Clueless in Seattle by correspondent Thomas Sachy, MD, MSc
I had been working on another article for this ongoing War on Pain (and pain medication) series when I came across a rather disturbing article in the January 27, 2012 edition of the Seattle Times [here]. I knew that I had to comment on it as soon as possible.
Under the headline, “‘Preferred’ pain drug now called last resort,” the gist of this article is that doctors who treat pain in the State of Washington are now being warned that methadone is “riskier and more dangerous” than previously thought, and that it should be only rarely used since it is “unpredictable and poses a heightened risk of death.” Judging by these comments, methadone may soon go the way in Washington State of now-discontinued propoxyphene in the U.S.
To be sure, I realize that newspaper articles can reflect sensationalism and hyperbole, so I want to note that I am not being confrontational with any physicians or opinion-leaders mentioned in the article. Nevertheless I am going to bluntly address several of the more incendiary statements made in this article that could eventually affect the public’s ability to obtain methadone in Washington State, and in the rest of the country for that matter.
The article explains that Washington health officials previously encouraged physicians to prescribe methadone because it was as “safe and effective” as any other “narcotic” pain reliever, and because of its low cost, especially for those patients on Washington State’s version of Medicaid. Apparently, officials had “consistently deflected” concerns about Methadone’s dangers in the past, especially when it came to the state’s lower income patients.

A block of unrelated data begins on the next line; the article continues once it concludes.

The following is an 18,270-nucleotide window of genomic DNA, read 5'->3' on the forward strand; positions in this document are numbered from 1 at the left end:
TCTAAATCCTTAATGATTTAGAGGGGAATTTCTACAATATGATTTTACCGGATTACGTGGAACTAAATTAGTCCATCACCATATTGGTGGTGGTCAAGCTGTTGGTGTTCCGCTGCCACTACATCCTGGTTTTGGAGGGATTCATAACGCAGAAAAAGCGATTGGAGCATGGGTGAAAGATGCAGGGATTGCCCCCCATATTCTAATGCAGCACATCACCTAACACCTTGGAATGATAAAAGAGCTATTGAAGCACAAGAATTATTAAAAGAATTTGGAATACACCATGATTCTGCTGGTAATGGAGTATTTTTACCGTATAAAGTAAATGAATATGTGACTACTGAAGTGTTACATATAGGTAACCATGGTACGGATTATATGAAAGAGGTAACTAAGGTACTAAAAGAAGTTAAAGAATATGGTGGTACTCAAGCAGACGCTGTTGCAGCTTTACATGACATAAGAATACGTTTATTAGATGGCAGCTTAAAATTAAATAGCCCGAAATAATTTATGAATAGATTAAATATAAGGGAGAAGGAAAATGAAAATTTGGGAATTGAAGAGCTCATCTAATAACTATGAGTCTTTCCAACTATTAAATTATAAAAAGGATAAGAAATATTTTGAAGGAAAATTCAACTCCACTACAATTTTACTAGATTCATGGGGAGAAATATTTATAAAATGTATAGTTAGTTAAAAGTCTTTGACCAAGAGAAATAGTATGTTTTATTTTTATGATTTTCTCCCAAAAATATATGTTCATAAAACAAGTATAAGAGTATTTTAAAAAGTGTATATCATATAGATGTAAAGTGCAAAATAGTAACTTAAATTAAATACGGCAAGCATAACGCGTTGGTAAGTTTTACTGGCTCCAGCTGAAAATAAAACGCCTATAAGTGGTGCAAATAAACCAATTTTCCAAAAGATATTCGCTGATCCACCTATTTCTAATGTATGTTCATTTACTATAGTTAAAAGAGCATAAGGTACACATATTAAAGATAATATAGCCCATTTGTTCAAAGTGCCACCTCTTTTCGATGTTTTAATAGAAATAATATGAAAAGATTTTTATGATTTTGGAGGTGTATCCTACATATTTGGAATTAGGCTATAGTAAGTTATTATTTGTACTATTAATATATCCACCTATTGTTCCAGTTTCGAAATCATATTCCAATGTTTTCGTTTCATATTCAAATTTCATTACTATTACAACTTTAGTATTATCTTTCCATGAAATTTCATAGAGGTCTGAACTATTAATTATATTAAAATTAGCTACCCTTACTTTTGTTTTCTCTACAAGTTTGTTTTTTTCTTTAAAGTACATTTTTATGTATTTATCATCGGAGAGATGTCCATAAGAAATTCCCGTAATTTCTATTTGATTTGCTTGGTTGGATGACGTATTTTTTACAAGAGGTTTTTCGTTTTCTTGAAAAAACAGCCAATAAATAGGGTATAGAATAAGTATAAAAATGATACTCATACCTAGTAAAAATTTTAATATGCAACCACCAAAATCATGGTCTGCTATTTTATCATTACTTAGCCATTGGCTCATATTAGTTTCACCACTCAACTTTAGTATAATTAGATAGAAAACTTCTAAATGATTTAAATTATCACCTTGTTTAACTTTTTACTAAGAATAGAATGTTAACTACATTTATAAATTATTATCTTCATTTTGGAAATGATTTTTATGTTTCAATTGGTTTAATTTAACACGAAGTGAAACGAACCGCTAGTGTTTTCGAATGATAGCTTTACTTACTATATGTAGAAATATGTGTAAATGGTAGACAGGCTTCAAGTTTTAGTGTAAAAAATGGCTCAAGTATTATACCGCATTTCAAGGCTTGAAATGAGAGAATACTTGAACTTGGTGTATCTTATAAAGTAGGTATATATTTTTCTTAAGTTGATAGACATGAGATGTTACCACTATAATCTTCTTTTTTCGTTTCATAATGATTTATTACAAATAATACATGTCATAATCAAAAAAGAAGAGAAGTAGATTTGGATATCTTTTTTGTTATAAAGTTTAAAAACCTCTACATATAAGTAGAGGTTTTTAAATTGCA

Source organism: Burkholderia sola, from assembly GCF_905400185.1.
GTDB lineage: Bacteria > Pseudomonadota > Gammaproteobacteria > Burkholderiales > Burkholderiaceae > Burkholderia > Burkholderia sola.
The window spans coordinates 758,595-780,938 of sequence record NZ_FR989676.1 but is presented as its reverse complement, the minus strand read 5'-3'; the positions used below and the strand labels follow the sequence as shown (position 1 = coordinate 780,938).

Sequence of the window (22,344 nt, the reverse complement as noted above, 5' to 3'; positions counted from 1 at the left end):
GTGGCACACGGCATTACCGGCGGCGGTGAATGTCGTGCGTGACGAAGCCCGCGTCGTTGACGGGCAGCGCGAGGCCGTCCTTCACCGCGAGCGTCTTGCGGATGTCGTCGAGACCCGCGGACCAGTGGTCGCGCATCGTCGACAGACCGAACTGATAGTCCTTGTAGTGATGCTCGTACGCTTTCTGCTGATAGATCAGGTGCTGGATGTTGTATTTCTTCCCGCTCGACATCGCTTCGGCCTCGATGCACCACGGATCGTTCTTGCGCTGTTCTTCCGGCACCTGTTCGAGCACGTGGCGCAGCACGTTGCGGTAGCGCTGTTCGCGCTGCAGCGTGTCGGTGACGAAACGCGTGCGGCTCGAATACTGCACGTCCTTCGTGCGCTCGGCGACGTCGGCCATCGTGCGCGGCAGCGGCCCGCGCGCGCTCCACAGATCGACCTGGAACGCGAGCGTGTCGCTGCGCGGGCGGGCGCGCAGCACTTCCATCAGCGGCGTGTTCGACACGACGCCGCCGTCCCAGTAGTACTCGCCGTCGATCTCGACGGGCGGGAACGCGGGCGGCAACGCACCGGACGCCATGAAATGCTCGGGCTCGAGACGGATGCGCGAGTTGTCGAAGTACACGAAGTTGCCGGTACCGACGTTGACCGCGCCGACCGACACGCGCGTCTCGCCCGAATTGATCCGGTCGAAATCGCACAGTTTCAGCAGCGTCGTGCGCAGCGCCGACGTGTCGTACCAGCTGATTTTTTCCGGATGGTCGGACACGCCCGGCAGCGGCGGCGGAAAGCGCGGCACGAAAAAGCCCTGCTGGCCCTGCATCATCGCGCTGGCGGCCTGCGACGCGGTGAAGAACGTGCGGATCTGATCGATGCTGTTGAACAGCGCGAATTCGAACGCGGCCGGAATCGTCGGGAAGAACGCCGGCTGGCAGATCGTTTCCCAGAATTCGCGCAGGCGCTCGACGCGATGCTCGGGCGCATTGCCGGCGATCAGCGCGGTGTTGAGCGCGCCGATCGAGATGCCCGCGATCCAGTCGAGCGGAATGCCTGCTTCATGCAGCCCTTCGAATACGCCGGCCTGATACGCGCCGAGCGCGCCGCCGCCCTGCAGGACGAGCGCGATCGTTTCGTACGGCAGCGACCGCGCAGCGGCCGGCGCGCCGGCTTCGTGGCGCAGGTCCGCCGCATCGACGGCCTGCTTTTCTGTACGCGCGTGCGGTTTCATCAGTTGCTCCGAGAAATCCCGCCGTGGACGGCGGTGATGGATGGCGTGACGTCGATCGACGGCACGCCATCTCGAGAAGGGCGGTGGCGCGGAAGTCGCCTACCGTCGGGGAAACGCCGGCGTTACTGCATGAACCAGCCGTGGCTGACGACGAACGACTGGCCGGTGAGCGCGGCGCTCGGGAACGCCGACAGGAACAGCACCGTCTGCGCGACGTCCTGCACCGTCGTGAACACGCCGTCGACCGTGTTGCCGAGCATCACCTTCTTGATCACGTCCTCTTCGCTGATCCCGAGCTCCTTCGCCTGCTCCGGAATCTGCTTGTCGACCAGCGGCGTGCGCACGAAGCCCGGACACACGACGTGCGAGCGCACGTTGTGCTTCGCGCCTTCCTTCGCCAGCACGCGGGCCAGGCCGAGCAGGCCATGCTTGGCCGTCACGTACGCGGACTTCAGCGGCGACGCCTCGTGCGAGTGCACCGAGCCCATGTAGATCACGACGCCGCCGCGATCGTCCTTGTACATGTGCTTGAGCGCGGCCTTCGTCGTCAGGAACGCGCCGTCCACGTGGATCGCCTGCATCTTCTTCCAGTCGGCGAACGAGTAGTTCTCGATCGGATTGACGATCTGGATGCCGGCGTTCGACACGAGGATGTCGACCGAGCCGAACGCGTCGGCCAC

It seems that, in response to a Seattle Times expose detailing the accidental overdose deaths of nearly 2,200 patients prescribed methadone since 2003, state officials recently made an abrupt about face regarding the drug’s use as an opioid analgesic. Now, physicians in Washington are receiving warnings that methadone is a riskier and more dangerous analgesic than the rest of the opioid family, and it should only be used as a “drug of last resort.”
First, I hate the word “narcotic,” as used in the news article. It is a legal term, not a medical one. From the DEA’s own web site [here]: “In a legal context, narcotic refers to opium, opium derivitives [sic], and their semi-synthetic substitutes. Cocaine and coca leaves… are also classified as ‘narcotics’ in the Controlled Substances Act (CSA).”
Second, I do not know what a “derivitive” is, but I do know that methadone is an opioid analgesic. I know that it has the longest half-life of any currently marketed opioid. I also realize that there is medical literature (including a black box warning by the manufacturer) suggesting that methadone and its major metabolite, EDDP, may prolong the cardiac QTc interval and result in the serious arrhythmia torsade de pointes.
I further know that methadone binds to the glutamatergic NMDA (N-methyl-D-aspartate) receptor, thus modulating glutamate, a primary excitatory neurotransmitter in the central nervous system. As such, methadone mediates, among other things, peripheral pain sensitization and visceral pain; beneficial effects that no other opioid is known to produce in a significant way. Although methadone is now deemed a last-resort drug in Washington State, the article also states contradictorily, “methadone is an indispensable drug and plays an important role in the treatment of many patients.”
Why? Well, besides being an NMDA modulator, the main reason methadone is indispensable in the world of pain management is that, due to individual genetic polymorphisms, each and every patient with pain will respond differently to each and every opioid analgesic. This fact should be evident to anyone who takes the time to read the medical literature; however, it would appear that many pain physicians and other medical specialists fail to appreciate this unassailable fact.